Working at my beautiful and spacious studio which is hidden away in a corner of my courtyard, I employ a variety of printing techniques. My large press allows me to print plates up to 150 x 100cm in size which gives plenty of scope; I can print thick planks of wood through to copper etching plates, and this allows me to combine relief and intaglio processes within the same print.
I make woodcuts using plywood or large planks of coarse wood that brings an element of grain and direction which I often combine with linocuts to create flat, more opaque areas. I admire the diverse drawing and mark making effects you can achieve in an etching, it is a continual experimentation and very enjoyable. My plates often go in and out of the ferric chloride for weeks to obtain the effects I am after! I also regularly use collagraph techniques to give a rich, thick colour – collagraphs are a versatile process that can combine very successfully with other printing methods.
I print on Somerset Printmaking papers and I am also beginning to experiment with Japanese papers.
Daily drawing of some of the moths trapped in my garden moth trap during Lockdown!
Cream Spot Garden Tigars
See a short film showing Julia creating a woodcut in her studio and talking about her work. It is part of a commissioned project of ‘Artists at Work’
Taken from: Royal Society of Painter Printmakers
What is an original print:An original print is an image transferred (though not necessarily) to paper from a surface such as stone, wood or metal on which the artist has worked to produce the basic matrix. The artist makes this with the intention of producing prints and it is these, rather than the block or plate from which they are printed, that are the original works of art. Some computer-generated images may also qualify as original prints.
There is a clear distinction between images which are conceived from the outset as prints – artists’ original prints – and those which simply reproduce images first conceived in another medium. Sometimes, an artist will independently undertake the whole process from idea to completion; sometimes he or she may enlist the collaboration of a master printer; but always, the concept is the artist’s and the essential control remains with the artist from the beginning of the process to the signing of the scrupulously limited edition.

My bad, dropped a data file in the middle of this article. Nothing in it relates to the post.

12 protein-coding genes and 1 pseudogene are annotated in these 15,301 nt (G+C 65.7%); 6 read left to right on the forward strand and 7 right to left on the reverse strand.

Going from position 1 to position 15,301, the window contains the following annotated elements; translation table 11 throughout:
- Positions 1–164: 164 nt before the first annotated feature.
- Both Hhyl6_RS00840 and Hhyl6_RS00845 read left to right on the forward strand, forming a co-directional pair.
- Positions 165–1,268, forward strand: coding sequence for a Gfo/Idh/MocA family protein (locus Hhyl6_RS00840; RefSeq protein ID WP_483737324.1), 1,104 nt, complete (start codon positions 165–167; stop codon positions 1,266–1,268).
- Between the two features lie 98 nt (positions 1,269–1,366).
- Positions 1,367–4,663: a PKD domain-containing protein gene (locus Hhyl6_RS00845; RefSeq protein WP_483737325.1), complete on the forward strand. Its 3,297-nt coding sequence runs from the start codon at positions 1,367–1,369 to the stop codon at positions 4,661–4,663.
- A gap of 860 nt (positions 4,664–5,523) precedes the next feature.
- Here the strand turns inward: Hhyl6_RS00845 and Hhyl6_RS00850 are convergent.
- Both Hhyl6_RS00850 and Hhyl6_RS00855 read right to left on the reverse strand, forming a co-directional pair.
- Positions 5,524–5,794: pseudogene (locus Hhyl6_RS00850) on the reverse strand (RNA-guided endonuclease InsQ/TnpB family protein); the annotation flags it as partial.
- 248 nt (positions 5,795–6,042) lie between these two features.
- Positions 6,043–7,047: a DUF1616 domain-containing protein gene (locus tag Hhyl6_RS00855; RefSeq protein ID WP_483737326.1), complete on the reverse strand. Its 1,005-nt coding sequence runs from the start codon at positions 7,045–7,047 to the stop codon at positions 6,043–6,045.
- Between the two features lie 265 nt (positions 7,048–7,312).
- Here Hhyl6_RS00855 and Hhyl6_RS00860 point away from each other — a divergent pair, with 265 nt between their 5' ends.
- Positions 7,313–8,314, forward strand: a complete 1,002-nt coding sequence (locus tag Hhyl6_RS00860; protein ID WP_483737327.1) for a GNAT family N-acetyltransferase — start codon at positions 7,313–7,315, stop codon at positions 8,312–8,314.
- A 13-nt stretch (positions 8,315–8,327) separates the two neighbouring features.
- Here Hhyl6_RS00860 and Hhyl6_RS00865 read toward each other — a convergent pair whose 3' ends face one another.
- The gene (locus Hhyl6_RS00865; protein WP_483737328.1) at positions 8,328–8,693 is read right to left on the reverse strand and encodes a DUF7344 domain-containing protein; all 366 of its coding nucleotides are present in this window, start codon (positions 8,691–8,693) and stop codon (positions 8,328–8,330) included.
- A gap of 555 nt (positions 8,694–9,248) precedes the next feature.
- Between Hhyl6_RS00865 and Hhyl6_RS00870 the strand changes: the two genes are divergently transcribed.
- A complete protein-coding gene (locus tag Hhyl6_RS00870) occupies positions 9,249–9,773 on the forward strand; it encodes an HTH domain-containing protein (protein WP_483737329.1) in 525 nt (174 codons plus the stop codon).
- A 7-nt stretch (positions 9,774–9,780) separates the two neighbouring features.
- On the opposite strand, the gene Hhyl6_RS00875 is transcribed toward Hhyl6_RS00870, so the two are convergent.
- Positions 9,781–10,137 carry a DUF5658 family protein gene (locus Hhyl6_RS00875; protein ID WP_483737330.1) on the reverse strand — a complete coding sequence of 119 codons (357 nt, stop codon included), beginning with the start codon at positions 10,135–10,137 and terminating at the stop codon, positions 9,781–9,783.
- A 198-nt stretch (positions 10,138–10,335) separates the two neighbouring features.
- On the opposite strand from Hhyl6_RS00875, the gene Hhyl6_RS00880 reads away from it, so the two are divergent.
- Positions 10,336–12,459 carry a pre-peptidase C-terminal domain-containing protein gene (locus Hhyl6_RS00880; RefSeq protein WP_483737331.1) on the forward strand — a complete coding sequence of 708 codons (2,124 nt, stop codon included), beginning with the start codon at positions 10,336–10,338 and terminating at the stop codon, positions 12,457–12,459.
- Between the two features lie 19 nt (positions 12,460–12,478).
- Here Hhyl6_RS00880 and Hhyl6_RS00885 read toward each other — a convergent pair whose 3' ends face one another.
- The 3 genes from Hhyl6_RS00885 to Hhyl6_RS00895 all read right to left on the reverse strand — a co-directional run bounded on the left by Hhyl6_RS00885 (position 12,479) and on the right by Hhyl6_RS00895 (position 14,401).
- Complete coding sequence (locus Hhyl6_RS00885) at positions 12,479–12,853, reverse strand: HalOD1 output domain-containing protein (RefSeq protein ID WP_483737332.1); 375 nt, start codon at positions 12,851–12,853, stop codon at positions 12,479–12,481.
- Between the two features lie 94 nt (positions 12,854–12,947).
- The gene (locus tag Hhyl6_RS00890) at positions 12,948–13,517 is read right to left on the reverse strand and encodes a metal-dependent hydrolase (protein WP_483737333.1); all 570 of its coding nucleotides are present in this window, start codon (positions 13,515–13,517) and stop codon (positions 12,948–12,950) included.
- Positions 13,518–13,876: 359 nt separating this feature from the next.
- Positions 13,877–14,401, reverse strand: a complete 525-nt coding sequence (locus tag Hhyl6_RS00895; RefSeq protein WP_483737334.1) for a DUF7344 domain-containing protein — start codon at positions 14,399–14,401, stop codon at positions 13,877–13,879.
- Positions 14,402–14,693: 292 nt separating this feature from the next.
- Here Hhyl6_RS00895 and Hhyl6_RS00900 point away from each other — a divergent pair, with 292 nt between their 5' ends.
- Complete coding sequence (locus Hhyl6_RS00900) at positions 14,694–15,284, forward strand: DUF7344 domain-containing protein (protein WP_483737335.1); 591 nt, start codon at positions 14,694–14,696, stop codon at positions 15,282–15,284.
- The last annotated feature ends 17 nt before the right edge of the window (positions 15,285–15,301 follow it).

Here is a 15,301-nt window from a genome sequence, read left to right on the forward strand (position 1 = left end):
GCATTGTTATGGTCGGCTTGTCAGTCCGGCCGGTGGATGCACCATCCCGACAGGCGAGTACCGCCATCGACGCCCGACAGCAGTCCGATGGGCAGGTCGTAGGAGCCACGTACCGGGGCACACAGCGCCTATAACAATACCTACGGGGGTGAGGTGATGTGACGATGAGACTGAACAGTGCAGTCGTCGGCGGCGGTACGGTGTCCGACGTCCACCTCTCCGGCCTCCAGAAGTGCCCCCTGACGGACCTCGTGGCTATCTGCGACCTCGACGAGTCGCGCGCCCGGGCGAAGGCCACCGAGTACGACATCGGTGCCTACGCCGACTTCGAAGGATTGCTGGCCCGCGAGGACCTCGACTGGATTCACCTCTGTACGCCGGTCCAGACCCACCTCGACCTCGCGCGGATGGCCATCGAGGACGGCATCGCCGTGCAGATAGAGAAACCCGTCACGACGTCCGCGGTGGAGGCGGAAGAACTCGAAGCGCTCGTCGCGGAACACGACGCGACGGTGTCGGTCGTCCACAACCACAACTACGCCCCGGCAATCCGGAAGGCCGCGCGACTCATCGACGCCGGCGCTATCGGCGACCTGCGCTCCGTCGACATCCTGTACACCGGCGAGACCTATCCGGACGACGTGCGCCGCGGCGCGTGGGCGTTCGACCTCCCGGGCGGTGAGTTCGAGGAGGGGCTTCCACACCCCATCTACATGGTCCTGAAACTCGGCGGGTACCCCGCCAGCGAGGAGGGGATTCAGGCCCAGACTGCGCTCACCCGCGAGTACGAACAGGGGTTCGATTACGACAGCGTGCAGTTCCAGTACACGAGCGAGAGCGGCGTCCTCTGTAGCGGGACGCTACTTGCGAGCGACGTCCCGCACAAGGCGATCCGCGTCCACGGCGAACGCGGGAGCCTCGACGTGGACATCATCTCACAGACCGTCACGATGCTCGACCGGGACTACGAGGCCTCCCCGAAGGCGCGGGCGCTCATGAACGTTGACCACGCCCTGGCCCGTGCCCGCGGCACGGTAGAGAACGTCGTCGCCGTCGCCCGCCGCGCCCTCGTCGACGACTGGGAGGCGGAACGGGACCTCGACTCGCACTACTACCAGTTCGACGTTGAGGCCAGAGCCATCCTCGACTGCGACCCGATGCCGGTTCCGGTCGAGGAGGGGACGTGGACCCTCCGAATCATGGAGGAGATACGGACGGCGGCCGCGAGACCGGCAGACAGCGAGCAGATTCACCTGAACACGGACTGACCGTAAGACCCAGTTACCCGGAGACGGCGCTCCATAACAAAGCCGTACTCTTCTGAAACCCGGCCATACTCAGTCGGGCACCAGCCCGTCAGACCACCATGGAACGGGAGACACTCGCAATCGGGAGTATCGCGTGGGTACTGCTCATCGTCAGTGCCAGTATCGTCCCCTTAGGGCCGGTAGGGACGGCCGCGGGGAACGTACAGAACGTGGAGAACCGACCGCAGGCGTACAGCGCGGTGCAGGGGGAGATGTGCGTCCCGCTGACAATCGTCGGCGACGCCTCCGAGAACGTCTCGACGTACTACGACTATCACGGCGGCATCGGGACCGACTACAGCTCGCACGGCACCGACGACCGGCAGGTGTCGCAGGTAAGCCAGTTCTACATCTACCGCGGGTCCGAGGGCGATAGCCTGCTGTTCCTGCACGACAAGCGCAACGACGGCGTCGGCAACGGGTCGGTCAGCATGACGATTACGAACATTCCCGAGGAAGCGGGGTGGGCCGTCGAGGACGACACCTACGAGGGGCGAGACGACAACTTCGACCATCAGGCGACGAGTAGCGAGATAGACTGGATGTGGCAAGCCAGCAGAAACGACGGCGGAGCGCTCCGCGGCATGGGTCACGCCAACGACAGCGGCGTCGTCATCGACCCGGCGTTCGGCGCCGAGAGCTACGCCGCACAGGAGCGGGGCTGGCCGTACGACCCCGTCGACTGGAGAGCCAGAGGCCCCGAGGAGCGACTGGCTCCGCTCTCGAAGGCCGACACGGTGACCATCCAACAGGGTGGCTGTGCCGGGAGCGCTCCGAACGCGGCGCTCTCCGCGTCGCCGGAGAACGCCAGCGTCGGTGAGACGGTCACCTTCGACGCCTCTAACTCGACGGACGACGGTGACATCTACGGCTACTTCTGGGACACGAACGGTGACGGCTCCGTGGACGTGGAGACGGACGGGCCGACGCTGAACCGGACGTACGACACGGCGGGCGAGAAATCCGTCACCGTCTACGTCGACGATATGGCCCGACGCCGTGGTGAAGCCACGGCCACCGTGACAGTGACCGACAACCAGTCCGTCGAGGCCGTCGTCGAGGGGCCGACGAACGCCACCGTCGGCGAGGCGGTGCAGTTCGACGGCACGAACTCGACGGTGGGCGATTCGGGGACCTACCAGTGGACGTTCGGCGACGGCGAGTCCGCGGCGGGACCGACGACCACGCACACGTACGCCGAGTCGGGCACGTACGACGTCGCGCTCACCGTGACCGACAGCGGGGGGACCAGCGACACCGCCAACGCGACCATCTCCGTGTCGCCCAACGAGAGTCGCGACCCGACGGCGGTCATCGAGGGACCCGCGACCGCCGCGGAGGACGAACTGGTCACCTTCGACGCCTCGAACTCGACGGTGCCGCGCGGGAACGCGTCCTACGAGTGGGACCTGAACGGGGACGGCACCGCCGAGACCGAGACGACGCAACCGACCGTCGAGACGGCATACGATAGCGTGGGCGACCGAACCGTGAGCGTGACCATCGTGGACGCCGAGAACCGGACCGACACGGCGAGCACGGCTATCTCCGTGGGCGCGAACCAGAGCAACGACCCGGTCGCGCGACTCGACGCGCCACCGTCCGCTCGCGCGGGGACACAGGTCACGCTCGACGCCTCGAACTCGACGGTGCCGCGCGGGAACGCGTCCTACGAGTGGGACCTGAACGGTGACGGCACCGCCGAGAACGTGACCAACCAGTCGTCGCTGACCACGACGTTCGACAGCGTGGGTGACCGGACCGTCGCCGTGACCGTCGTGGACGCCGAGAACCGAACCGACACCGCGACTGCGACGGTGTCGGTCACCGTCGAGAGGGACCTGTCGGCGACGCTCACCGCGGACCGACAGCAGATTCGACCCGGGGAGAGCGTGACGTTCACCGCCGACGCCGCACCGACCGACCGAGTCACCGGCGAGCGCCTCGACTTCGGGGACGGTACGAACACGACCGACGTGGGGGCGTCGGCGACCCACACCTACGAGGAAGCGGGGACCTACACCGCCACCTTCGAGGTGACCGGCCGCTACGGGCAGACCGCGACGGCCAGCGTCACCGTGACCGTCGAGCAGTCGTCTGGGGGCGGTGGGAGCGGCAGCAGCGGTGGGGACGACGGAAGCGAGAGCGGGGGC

The techniques used by artist-printmakers are many. Often, they are not easy to classify because different techniques may be used in combination and individual artists often devise their own unorthodox ways of achieving their creative ends.
Intaglio Prints (the term derives from the Italian intagliare, to carve into) are made from an image cut or bitten with acid into a metal plate. A heavy ink is applied to the plate’s surface and simultaneously wiped into its furrows. The surface is then wiped clean and, as for all intaglio prints, the image is transferred from the ink-filled furrows onto dampened paper in a rolling press. The inked lines and textures of the print will be in relief and the plate will leave the imprint of its edges in the supple paper.
> Engraving: The image is engraved directly into the surface of a metal plate, usually of copper, with a burin or other sharp implement.
> Etching: The plate is covered with a thin acid-resistant layer of wax and the image is drawn through this with a needle to reveal traces of bare copper (or other suitable metal). Controlled biting with acid creates furrows or varying depth; the wax is removed, the furrows filled with ink, the unbitten surface wiped clean and the print taken.
> Drypoint: The image is scored into the plate’s surface with a sharp implement, the displaced metal forming a burr alongside each furrow. Both burr and furrow will hold ink to create a soft richness of line in the print.
> Aquatint: The plate is covered with a layer of resin dust which, when melted, allows acid to bite in the intervening spaces to create a grainy tone when printed. Aquatint is often combined with etching.
> Mezzotint: The whole surface of a copper plate is evenly textured with a rocker, a toothed implement. The image is created by scraping and burnishing this texture to varying degrees of smoothness to produce a full range of tones in the print.
Relief prints are from surfaces of wood, linoleum or other suitable material, cut so that the areas left in relief will print the image. These areas are then inked and transferred, usually to paper, either by hand or by a press with vertical pressure.
> Woodcut: Knives, gouges (and sometimes electric routers) are used to make incisions into the side grain of the block.
> Wood Engraving: This differs from woodcut in that the incisions are made with fine engraving tools in the end grain of a block of hard wood with a smoothed surface that makes delicate detail possible.
> Linocut: This, a 20th-century descendent of the woodcut, is an engraving on linoleum (or sometimes vinyl). One popular way of using the medium is the reduction method of colour printing; that is, the artist uses a single block to produce the whole multi-coloured edition, cutting away progressively and printing each stage, one on top of the other, in a different colour until the image is complete.
> Collagraph: A print taken from a collaged plate or block which may be inked by the relief and/or intaglio method. Carborundum grit mixed with glue is often applied to provide a tooth for the printing ink. There are wide possibilities for combining collagraph with other techniques – etching for instance.